In Figaro the deep pain and sadness of unfaithfulness is made quite explicit in the Countess’s arias dove sono and porgi amor:
I went to Figaro recently and was reminded of something the French novelist Hadrien Laroche recently said (in a talk on David Foster Wallace) that on contemplating how people suffer, and how they suffer from their inability to feel their suffering, how the instinctive hardening of the heart that is meant to protect against suffering is itself suffering, when one sees all this one can only weep. Watching Figaro one wants to weep, but also to laugh at the coincidence of the sad and the ridiculous. There is a recognition in Figaro that healing can only come through forgiveness, and yet there is something ambiguous and unsatisfactory about the forgiveness at the end:
There is no sense that the Count as repented of his unfaithfulness, and so the reconciliation seems insincere (which fits with the last part of Beaumarchais’s trilogy). Richard Strauss does give us a picture of true forgiveness and reconciliation in Die Frau ohne Schatten. The tanner’s wife gives up her power of bearing children in return for modern conveniences, but she later recollects the true meaning of marriage and is reconciled to her husband. This is one of the most beautiful things in all of opera:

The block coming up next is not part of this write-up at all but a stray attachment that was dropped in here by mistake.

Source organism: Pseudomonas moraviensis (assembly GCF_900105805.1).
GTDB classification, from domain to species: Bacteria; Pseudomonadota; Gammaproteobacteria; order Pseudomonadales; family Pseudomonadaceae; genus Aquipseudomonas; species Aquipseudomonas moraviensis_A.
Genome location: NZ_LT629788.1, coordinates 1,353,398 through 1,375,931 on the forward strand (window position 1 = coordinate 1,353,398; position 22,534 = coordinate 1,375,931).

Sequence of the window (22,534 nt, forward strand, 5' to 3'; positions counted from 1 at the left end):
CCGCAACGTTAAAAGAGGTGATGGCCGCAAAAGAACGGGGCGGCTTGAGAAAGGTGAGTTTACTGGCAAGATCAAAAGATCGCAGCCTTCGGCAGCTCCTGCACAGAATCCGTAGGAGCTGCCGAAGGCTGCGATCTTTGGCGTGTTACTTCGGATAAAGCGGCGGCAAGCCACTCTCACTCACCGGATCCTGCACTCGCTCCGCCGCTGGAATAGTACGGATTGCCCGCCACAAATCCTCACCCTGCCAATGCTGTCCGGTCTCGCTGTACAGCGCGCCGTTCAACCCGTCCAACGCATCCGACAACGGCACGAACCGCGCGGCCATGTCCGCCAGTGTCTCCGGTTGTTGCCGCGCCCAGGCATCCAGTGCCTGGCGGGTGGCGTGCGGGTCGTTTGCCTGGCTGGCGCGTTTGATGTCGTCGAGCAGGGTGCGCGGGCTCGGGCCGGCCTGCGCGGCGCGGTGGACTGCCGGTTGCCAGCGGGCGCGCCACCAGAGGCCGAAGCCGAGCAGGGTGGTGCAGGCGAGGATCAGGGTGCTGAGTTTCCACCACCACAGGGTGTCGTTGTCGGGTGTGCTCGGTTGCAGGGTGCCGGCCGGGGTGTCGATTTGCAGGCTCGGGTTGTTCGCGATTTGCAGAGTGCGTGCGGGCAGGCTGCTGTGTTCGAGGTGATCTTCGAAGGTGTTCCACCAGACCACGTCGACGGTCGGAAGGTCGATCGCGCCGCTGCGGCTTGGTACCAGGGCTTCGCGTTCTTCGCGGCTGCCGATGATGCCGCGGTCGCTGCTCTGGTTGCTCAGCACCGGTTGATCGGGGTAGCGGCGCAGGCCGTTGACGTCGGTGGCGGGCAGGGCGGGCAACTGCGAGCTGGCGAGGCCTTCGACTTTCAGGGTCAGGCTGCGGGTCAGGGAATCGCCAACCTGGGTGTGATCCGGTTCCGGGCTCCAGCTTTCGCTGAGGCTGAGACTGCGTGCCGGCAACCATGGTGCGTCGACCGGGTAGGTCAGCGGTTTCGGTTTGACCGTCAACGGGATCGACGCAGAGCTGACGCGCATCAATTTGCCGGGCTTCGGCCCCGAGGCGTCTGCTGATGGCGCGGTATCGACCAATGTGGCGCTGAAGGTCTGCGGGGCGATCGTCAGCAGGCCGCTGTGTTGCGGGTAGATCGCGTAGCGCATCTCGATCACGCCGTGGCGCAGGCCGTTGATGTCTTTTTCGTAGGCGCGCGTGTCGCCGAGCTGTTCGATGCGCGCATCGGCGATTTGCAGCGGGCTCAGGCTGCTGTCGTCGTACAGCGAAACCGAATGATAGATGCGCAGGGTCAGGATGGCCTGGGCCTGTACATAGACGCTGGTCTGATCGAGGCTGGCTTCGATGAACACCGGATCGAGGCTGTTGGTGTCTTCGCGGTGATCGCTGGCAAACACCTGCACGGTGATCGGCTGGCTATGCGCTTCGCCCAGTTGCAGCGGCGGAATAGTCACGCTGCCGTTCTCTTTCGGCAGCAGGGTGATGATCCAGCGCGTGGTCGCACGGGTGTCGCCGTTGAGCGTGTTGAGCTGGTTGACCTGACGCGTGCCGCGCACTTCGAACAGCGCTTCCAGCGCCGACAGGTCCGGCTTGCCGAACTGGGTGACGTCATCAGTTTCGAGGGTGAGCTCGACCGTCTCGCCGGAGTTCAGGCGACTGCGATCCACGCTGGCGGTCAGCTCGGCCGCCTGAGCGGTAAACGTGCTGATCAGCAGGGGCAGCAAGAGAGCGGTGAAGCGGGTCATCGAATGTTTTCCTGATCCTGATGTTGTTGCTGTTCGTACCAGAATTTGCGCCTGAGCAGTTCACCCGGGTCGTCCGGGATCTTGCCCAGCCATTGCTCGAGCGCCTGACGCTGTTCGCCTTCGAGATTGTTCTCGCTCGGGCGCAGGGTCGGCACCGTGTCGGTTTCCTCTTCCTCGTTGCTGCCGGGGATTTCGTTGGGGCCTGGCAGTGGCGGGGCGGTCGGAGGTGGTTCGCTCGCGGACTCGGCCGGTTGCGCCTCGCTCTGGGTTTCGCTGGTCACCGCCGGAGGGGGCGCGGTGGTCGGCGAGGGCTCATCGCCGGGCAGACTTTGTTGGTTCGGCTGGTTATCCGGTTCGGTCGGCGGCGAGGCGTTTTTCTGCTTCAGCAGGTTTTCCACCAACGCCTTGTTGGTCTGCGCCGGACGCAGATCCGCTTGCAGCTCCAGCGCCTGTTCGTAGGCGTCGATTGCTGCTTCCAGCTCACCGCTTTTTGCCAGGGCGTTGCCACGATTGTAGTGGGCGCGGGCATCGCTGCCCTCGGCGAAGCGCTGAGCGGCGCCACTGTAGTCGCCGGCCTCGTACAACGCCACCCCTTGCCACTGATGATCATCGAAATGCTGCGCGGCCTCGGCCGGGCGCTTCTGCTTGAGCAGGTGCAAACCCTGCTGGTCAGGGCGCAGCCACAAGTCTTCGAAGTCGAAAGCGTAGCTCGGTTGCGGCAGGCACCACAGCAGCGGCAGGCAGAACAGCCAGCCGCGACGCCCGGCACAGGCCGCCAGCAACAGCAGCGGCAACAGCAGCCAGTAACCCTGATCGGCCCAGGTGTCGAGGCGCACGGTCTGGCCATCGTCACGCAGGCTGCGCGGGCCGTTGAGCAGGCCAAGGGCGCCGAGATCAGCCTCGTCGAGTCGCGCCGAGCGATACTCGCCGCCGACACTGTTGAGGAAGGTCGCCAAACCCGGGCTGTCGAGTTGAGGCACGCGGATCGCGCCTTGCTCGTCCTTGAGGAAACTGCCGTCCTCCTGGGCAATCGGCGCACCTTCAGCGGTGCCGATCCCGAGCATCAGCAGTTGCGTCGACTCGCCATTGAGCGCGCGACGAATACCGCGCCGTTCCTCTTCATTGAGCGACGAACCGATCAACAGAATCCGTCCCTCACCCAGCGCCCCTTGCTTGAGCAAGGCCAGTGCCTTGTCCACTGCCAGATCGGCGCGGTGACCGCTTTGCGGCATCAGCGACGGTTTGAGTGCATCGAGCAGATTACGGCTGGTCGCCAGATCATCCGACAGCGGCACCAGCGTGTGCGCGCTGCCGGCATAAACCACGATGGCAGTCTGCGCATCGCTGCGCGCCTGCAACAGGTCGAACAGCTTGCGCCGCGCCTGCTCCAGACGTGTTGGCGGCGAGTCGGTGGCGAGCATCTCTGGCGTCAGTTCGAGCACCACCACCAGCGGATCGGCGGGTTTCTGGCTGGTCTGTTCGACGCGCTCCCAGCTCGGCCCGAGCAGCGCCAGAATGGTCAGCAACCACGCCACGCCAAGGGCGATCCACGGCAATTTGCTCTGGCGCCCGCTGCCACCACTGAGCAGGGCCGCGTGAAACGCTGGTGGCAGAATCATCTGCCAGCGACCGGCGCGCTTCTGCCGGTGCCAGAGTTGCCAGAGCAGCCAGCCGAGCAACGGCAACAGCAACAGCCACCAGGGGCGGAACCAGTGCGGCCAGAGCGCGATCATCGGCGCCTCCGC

But the tanner’s wife’s clarity is more difficult to achieve for more sophisticated persons. The Marschallin is the picture of a sophisticated Viennese lady—pulled in various directions at once. She goes to Church:
And yet she cannot yet give up her lover. Later she does give him up, because she wanted to love him ‘in the right way’:
It seems that her renunciation is made possible by her recognition of how evil it would be to let Ochs marry Sophie—one point on which she is entirely certain. She has mercy on Sophie from her own experience, and this is what lets her give her Octavian. She sees that letting things take their course in this case would not do; she must act, and she must be willing to give up what is most dear to her. That is something.
Don Giovanni makes up for the moral ambiguity of the other Da Ponte operas with the admirable clarity with which it sees things from the aspect of last things: